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Dhoni has built a new, young Team India

Last updated on: March 26, 2013 11:47 IST

Dhoni has built a new, young Team India

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Haresh Pandya

Instead of lamenting the loss of greats, M S Dhoni used the Australia Tests to groom a bunch of youngsters into what could well be the nucleus of a champion outfit, says Haresh Pandya.

Before the first ball was bowled in the just concluded four-Test series against Australia, which ended in Delhi on Sunday, Harbhajan Singh had predicted that India would win 4-0. Those who knew how England had humiliated India in the previous series, those aware of Australia's most feared fighting spirit, did not pay any attention to what the Indian off-spinner said and just laughed at him.

But Harbhajan has the last laugh now as India has indeed won the series 4-0 even though he himself figured in only two Tests and did not do anything noticeable in them.

There are reasons to celebrate India's success even if it may have been achieved against an apparently weaker Australian team. Barring the fact that India was playing at home and enjoyed some advantage, there was little to separate the two sides in terms of talent, might and experience. Except captain Mahendra Singh Dhoni, Sachin Tendulkar, Ishant Sharma, Virender Sehwag and Harbhajan, rest of the Indian players had relatively little experience of Test cricket. And Sehwag and Harbhajan were dropped after the first two Tests.

Image: MS Dhoni
Photographs: BCCI

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'I'm very happy with the performance of especially the newer players'

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This Indian team was without star batsmen Sourav Ganguly, Rahul Dravid and Venkatsai Laxman, without match-winning leg-spinner Anil Kumble and without fast bowler Zaheer Khan. While Ganguly, Dravid, Laxman and Kumble have now retired, Zaheer has had injury and fitness problems. Opening batsmen Gautam Gambhir, too, did not figure in any of the Tests as he has been woefully out of form for quite some time now.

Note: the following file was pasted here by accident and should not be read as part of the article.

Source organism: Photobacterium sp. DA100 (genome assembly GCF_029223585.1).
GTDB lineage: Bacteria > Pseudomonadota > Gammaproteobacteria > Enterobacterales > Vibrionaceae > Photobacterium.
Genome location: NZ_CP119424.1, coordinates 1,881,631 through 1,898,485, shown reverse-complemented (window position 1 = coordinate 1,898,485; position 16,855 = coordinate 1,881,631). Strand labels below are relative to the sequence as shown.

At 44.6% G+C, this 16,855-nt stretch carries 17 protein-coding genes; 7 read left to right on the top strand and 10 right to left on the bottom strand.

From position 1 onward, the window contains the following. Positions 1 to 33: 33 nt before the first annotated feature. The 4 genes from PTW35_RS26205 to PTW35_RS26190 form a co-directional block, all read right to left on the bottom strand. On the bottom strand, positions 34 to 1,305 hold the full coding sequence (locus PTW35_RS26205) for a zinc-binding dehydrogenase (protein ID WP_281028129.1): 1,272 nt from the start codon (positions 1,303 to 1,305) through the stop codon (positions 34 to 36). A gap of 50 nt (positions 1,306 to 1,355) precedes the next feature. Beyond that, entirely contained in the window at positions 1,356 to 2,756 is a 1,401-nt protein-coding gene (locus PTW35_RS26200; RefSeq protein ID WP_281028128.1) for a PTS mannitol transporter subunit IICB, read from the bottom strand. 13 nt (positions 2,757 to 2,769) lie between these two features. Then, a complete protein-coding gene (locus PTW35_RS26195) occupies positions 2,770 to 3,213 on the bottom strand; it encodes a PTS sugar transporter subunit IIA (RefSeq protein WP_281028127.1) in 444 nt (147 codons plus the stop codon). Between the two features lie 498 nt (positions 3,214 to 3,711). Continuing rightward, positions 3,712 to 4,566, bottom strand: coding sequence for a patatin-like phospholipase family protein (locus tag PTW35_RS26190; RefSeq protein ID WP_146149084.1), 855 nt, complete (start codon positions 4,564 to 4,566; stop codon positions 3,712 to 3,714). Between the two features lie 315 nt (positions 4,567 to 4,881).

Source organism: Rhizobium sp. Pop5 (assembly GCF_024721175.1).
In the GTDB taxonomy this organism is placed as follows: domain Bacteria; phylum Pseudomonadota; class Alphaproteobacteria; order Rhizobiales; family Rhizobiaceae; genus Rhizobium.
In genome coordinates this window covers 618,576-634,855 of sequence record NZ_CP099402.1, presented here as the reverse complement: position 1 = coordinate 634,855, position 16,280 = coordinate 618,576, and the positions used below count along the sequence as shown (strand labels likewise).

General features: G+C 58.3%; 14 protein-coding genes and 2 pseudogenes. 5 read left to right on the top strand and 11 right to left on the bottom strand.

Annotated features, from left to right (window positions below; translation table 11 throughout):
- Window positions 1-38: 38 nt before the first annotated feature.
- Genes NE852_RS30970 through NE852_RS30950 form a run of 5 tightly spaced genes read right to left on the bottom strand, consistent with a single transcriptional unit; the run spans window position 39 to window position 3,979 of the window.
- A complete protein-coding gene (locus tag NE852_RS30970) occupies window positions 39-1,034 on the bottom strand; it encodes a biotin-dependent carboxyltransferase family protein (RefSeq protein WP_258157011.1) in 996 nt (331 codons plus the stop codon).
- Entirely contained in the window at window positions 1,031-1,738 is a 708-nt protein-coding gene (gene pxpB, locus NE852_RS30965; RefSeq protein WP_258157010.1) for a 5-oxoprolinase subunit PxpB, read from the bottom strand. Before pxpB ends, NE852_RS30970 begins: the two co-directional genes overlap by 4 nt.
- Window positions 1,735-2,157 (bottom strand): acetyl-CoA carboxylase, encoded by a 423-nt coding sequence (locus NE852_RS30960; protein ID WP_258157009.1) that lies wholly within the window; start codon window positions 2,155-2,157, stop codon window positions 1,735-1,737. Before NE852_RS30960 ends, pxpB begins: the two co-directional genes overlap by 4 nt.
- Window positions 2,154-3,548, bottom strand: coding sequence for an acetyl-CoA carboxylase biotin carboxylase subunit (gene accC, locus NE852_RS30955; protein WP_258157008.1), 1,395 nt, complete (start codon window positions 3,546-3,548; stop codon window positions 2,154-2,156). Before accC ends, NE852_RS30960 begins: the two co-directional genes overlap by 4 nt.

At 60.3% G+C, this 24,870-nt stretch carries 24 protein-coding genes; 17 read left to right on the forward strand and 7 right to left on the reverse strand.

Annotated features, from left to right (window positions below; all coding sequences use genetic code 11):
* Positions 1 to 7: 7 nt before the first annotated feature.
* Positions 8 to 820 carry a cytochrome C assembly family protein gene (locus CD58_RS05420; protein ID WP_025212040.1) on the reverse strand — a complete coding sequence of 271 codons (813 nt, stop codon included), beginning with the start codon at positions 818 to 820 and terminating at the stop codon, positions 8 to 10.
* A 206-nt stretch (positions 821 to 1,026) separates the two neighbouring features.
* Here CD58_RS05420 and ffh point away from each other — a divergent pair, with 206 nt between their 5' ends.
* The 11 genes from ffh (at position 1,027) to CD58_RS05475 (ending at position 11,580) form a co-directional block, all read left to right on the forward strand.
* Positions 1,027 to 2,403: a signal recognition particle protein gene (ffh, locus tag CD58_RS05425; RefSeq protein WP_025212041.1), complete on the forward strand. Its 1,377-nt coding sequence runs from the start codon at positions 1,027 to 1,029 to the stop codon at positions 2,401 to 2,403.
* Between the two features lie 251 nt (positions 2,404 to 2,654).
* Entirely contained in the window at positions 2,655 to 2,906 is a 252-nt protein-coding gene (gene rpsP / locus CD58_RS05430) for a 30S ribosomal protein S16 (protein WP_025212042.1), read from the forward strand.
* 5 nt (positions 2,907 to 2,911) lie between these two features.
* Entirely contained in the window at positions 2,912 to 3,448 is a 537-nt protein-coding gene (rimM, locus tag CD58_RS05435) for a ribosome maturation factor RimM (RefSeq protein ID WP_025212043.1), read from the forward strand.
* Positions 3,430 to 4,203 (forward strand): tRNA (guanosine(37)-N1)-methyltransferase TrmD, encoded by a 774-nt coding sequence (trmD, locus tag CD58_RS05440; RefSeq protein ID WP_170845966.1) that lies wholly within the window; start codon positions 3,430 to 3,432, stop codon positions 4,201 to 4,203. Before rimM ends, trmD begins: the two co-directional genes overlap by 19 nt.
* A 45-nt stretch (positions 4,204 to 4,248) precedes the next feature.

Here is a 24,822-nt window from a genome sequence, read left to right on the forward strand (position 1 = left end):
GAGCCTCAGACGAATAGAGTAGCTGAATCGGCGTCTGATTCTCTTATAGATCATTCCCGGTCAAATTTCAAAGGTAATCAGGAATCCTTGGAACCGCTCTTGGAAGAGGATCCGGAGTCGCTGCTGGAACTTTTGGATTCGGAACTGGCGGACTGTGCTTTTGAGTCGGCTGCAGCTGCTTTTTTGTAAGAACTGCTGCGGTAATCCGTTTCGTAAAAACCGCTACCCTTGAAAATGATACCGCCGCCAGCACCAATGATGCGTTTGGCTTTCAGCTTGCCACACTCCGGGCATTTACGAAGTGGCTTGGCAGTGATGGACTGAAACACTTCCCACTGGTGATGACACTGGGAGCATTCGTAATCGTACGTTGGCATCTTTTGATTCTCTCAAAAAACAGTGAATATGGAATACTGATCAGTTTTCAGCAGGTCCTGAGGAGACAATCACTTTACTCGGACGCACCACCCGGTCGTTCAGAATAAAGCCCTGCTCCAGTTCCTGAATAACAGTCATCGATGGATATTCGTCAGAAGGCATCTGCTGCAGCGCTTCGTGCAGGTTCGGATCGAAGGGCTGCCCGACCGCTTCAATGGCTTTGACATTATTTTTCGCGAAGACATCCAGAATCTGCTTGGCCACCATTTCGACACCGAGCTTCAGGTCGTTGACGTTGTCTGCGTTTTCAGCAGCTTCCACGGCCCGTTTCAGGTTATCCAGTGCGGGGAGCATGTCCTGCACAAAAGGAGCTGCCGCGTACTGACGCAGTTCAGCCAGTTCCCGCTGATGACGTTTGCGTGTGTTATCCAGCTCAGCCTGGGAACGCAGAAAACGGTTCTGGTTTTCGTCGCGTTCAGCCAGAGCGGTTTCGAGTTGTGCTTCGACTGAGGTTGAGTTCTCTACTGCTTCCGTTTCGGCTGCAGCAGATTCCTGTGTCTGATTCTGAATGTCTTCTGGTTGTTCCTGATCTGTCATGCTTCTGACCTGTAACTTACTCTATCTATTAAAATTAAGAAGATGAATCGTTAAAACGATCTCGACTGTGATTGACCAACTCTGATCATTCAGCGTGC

Yet, instead of lamenting the loss of those titans and the chasm they have left, Dhoni has taken it as an opportunity and gone about building a young Indian team, which seems to have the nucleus of becoming a major force in world cricket in a couple of years.

"I'm very happy with the performance of especially the newer players," he said after the last nail was hammered in Australia's coffin in Delhi.

Murali Vijay, the prolific opening batsman from Tamil Nadu who made a successful comeback and scored 430 runs at an average of 61.42 in four Tests, seems to have replaced Gambhir.

Image: MS Dhoni
Photographs: BCCI
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'Dhawan has set a very tough task for himself'

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Vijay added 370 runs for the second wicket with Cheteshwar Pujara in the second Test in Hyderabad; and 289 for the first with Shikhar Dhawan in the third in Mohali.

The flamboyant, dynamic Dhawan has it in him to step into Sehwag's shoes, if his explosive 187 on debut in Mohali is any indication. Unfortunately, he got injured while fielding and could not bat in the second innings. Nor could he participate in the fourth Test.

Given his natural swagger, aggression and the nonchalance with which he hits the bowlers, the dusky southpaw looks more like those audacious West Indian batsmen, particularly Roy Fredericks, of the 1970s and 1980s in his approach to batting.

"Dhawan had a great debut. Let's relish it for a while and then see how he shapes up. He has set a very tough task for himself. It's not going to be easy to live up to it. He seems to have nice, easy flair to hit the ball without any hang ups," former India spinner and captain Bishan Singh Bedi told this correspondent.

Image: Shikhar Dhawan
Photographs: BCCI
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Pujara growing in stature